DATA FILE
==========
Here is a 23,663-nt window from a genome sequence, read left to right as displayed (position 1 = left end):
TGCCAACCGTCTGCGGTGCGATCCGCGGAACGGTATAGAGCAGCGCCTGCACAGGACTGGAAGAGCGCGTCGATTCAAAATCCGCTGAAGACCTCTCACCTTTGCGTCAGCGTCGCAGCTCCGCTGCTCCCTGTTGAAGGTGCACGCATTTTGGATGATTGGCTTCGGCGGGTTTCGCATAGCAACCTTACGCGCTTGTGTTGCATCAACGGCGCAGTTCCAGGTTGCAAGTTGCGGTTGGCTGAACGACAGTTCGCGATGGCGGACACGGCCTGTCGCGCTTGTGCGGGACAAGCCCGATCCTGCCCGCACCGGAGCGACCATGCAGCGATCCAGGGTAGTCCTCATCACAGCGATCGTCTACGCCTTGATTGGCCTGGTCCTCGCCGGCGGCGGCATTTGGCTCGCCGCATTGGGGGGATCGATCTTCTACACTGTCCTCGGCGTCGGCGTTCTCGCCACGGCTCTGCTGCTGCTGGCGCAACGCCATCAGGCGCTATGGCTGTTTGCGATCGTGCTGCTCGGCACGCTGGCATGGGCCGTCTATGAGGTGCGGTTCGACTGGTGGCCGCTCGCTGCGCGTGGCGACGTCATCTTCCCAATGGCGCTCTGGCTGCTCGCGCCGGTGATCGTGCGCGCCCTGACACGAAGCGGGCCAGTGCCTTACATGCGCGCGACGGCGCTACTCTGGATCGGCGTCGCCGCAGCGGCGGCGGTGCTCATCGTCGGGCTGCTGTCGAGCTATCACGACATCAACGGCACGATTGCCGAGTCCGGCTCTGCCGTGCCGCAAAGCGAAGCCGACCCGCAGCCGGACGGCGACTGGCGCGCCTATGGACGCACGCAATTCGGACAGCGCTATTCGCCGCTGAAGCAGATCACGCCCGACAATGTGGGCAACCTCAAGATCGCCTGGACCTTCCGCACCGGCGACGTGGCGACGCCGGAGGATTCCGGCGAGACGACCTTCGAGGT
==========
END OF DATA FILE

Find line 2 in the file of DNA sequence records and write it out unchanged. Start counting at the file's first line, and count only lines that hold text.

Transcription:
TGCCAACCGTCTGCGGTGCGATCCGCGGAACGGTATAGAGCAGCGCCTGCACAGGACTGGAAGAGCGCGTCGATTCAAAATCCGCTGAAGACCTCTCACCTTTGCGTCAGCGTCGCAGCTCCGCTGCTCCCTGTTGAAGGTGCACGCATTTTGGATGATTGGCTTCGGCGGGTTTCGCATAGCAACCTTACGCGCTTGTGTTGCATCAACGGCGCAGTTCCAGGTTGCAAGTTGCGGTTGGCTGAACGACAGTTCGCGATGGCGGACACGGCCTGTCGCGCTTGTGCGGGACAAGCCCGATCCTGCCCGCACCGGAGCGACCATGCAGCGATCCAGGGTAGTCCTCATCACAGCGATCGTCTACGCCTTGATTGGCCTGGTCCTCGCCGGCGGCGGCATTTGGCTCGCCGCATTGGGGGGATCGATCTTCTACACTGTCCTCGGCGTCGGCGTTCTCGCCACGGCTCTGCTGCTGCTGGCGCAACGCCATCAGGCGCTATGGCTGTTTGCGATCGTGCTGCTCGGCACGCTGGCATGGGCCGTCTATGAGGTGCGGTTCGACTGGTGGCCGCTCGCTGCGCGTGGCGACGTCATCTTCCCAATGGCGCTCTGGCTGCTCGCGCCGGTGATCGTGCGCGCCCTGACACGAAGCGGGCCAGTGCCTTACATGCGCGCGACGGCGCTACTCTGGATCGGCGTCGCCGCAGCGGCGGCGGTGCTCATCGTCGGGCTGCTGTCGAGCTATCACGACATCAACGGCACGATTGCCGAGTCCGGCTCTGCCGTGCCGCAAAGCGAAGCCGACCCGCAGCCGGACGGCGACTGGCGCGCCTATGGACGCACGCAATTCGGACAGCGCTATTCGCCGCTGAAGCAGATCACGCCCGACAATGTGGGCAACCTCAAGATCGCCTGGACCTTCCGCACCGGCGACGTGGCGACGCCGGAGGATTCCGGCGAGACGACCTTCGAGGT